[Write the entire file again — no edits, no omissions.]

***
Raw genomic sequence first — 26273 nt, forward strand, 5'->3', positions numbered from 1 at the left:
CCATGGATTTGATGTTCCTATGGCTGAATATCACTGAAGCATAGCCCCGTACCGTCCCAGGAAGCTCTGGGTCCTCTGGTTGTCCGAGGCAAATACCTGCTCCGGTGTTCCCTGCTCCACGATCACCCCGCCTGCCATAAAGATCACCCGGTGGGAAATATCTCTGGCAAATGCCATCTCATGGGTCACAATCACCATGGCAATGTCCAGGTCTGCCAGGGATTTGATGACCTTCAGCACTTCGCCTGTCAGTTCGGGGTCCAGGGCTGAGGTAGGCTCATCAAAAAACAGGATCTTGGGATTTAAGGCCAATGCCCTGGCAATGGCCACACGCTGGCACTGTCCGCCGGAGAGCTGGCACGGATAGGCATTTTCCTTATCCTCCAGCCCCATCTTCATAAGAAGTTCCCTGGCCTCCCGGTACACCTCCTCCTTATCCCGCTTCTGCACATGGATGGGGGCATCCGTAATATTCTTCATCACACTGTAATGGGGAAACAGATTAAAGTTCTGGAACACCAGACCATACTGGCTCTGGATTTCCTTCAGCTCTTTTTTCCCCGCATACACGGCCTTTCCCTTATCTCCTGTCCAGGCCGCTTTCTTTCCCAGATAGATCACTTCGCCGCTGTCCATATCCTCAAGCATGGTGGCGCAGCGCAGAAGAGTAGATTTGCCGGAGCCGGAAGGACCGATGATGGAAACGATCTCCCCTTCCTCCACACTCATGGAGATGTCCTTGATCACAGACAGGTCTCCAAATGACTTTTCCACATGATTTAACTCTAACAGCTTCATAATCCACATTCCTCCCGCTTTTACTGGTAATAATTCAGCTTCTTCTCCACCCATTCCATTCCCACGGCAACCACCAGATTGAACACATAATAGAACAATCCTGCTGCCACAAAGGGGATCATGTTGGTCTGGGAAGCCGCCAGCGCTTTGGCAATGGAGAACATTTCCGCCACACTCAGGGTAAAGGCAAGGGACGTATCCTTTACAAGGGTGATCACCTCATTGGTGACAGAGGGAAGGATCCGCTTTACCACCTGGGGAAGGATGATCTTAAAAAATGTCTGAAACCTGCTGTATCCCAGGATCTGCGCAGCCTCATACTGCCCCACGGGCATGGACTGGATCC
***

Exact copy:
Raw genomic sequence first — 26273 nt, forward strand, 5'->3', positions numbered from 1 at the left:
CCATGGATTTGATGTTCCTATGGCTGAATATCACTGAAGCATAGCCCCGTACCGTCCCAGGAAGCTCTGGGTCCTCTGGTTGTCCGAGGCAAATACCTGCTCCGGTGTTCCCTGCTCCACGATCACCCCGCCTGCCATAAAGATCACCCGGTGGGAAATATCTCTGGCAAATGCCATCTCATGGGTCACAATCACCATGGCAATGTCCAGGTCTGCCAGGGATTTGATGACCTTCAGCACTTCGCCTGTCAGTTCGGGGTCCAGGGCTGAGGTAGGCTCATCAAAAAACAGGATCTTGGGATTTAAGGCCAATGCCCTGGCAATGGCCACACGCTGGCACTGTCCGCCGGAGAGCTGGCACGGATAGGCATTTTCCTTATCCTCCAGCCCCATCTTCATAAGAAGTTCCCTGGCCTCCCGGTACACCTCCTCCTTATCCCGCTTCTGCACATGGATGGGGGCATCCGTAATATTCTTCATCACACTGTAATGGGGAAACAGATTAAAGTTCTGGAACACCAGACCATACTGGCTCTGGATTTCCTTCAGCTCTTTTTTCCCCGCATACACGGCCTTTCCCTTATCTCCTGTCCAGGCCGCTTTCTTTCCCAGATAGATCACTTCGCCGCTGTCCATATCCTCAAGCATGGTGGCGCAGCGCAGAAGAGTAGATTTGCCGGAGCCGGAAGGACCGATGATGGAAACGATCTCCCCTTCCTCCACACTCATGGAGATGTCCTTGATCACAGACAGGTCTCCAAATGACTTTTCCACATGATTTAACTCTAACAGCTTCATAATCCACATTCCTCCCGCTTTTACTGGTAATAATTCAGCTTCTTCTCCACCCATTCCATTCCCACGGCAACCACCAGATTGAACACATAATAGAACAATCCTGCTGCCACAAAGGGGATCATGTTGGTCTGGGAAGCCGCCAGCGCTTTGGCAATGGAGAACATTTCCGCCACACTCAGGGTAAAGGCAAGGGACGTATCCTTTACAAGGGTGATCACCTCATTGGTGACAGAGGGAAGGATCCGCTTTACCACCTGGGGAAGGATGATCTTAAAAAATGTCTGAAACCTGCTGTATCCCAGGATCTGCGCAGCCTCATACTGCCCCACGGGCATGGACTGGATCC